The Local Area Network connection is the simplest of the connection types because Notes requires very little setup to make a server connection on a LAN. And if all of your company's servers are in the same domain, a LAN connection is all you need. Notes will be able to connect to all the servers just by making name service requests to your home server, which will resolve the servers' addresses. You just need to make sure the home server name is properly provided in your Location document.
However, there are a couple of common cases where a name service request for a remote server won't produce a connection. One is when your workstation isn't running a protocol in common with the destination server. The other is when your company's servers are grouped in multiple domains.
In the case of a protocol mismatch, the default passthru server should be able to bridge the gap. Getting to the default passthru server may take some time, however, because Notes first exhausts all other connection possibilities. If you know that a server connection will require passthru, you may be able to speed up your connection by creating a passthru Connection document specifying the server you want to pass through.
Although sometimes you can make direct LAN connections to servers in another domain, if you can't, you can rely on passthru. You can then create a passthru Server Connection document in your Personal Address Book specifying the passthru server for accessing the servers in the other domain. You can use wildcard constructions such as "*/Acme" in the destination server field to specify that the passthru server be used to access any server in a particular domain. The passthru server can be in the local domain or in the foreign domain. If you can find out the default passthru server in the foreign domain, that may be the best one to use.
It may also help to create a LAN Server Connection document specifying what protocol and address to use to get to that passthru server, says Sprott. If you give the passthru Server Connection document a normal priority, connections to all servers in this domain will go through the passthru server. This has a high likelihood of success, but connecting through a passthru server could take longer, and the throughput could be lower than a direct connection, if one were possible. "An alternative," says Sprott, "is to give the passthru Server Connection document a low priority. This way Notes will try to connect to the server directly over the LAN first, and then if that fails, it will go the passthru route."
Using passthru with dial-up connections
A Notes client uses the X.PC protocol to communicate with a server through a COM port and a modem. If this is a passthru server, the client can connect to any server that the passthru server can connect to. When you make a dial-up connection, Notes automatically treats the server you connect to as your default passthru server, and attempts a passthru connection through it in the event that you can't connect to a destination server by any other means.
A passthru server is particularly useful if it is connected to a hunt group. A hunt group is a collection of telephone lines that can be accessed by a single external telephone number. Each call that comes in to that number is assigned to the next free line in the group.
Hunt groups have great advantages for Notes dial-up access. If a domain has heavy dial-up activity, it may require more than one passthru server to handle the load. Multiple passthru servers can be used together in a single hunt group, but in order to connect to any one of several passthru servers through a hunt group, the dial-up client must have a hunt group Server Connection document that specifies the hunt group name rather than a destination server. The same hunt group name should also appear in the Passthru server field of the Location document or in any passthru Connection documents that reference it. A hunt group Connection document is not required for a hunt group with a single passthru server. A simple modem Connection document will do in this case.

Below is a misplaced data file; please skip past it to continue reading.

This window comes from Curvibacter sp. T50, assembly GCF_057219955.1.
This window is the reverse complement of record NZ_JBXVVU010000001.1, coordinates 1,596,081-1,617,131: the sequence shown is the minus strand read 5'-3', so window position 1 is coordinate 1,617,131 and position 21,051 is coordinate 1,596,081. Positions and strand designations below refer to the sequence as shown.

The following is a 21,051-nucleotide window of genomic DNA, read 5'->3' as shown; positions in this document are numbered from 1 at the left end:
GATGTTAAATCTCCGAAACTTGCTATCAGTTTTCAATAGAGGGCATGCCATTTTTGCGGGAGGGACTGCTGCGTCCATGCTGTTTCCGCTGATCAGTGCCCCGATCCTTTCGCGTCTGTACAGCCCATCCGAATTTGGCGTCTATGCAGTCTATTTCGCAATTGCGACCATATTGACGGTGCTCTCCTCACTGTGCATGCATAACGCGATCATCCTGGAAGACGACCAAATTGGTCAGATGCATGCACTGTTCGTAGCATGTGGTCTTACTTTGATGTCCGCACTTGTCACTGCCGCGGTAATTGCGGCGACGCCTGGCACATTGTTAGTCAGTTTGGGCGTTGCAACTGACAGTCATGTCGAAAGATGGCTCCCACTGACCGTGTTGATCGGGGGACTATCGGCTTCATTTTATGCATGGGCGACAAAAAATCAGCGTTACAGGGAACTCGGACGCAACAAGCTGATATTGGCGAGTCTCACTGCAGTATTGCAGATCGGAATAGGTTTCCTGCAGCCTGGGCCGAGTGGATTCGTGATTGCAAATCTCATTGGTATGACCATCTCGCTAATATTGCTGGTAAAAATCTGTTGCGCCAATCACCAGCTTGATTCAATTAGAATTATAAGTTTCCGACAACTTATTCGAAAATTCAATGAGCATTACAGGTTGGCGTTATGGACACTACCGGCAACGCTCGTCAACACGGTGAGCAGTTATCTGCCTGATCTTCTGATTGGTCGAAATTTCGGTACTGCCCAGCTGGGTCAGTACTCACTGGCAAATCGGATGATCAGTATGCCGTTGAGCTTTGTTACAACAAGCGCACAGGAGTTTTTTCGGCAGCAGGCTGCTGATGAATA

Using passthru with Internet connections
Another way to use passthru is for connecting to a destination server on your company's LAN over the Internet from a workstation dialed in to an Internet Service Provider. If there is a passthru server that is connected to the LAN and also to the Internet, you then pass through this server to open databases on company servers. This process has some prerequisites (you must have access to a passthru server with an Internet connection and an IP address and domain name) but it can have a very high payoff.
If the passthru server is available, and you have an Internet connection for your workstation, the steps in setting up the connection are straightforward:
- Create a new Internet Location document that enables the TCP port.
- In the Location document, set the passthru server name to the passthru server you've chosen.
- Create a Server Connection document that specifies Local Area Network as the connection type and TCP as the LAN port. Enter the name of the passthru server.
- Open the Advanced section. In the "Only from Location(s)", choose the Location you just created and add the host name or IP address of the destination server.
Once you establish an Internet connection (you do this outside of Notes), make sure you are using the Internet Location you created, then open a database by clicking on an icon on your desktop or choosing File - Database - Open. If the passthru server can reach the destination server that hosts the database, a passthru connection will be made and the database will open. (For more information on setting up connections to the Internet, see the Domino Administration Help.)
Once you have access via the Internet working, you can create a Server Connection document that sets "Remote LAN Service" as the connection type, which allows Notes to manage the call to your Internet Service Provider. See the online help for the steps for setting up Remote LAN Service documents. In addition, be sure to return to Iris Today for an upcoming article on the different connection types and how Notes uses them to connect to a server.
Passthru is a giant step forward in the flexibility of connecting Notes clients to servers. It improves the access of remote Notes users to databases on the company LAN, it makes it possible to connect workstations and servers running different communications protocols, it can provide safe access to the Internet and it can help administrators more efficiently manage their resources.
1997 Iris Associates, Inc. All rights reserved.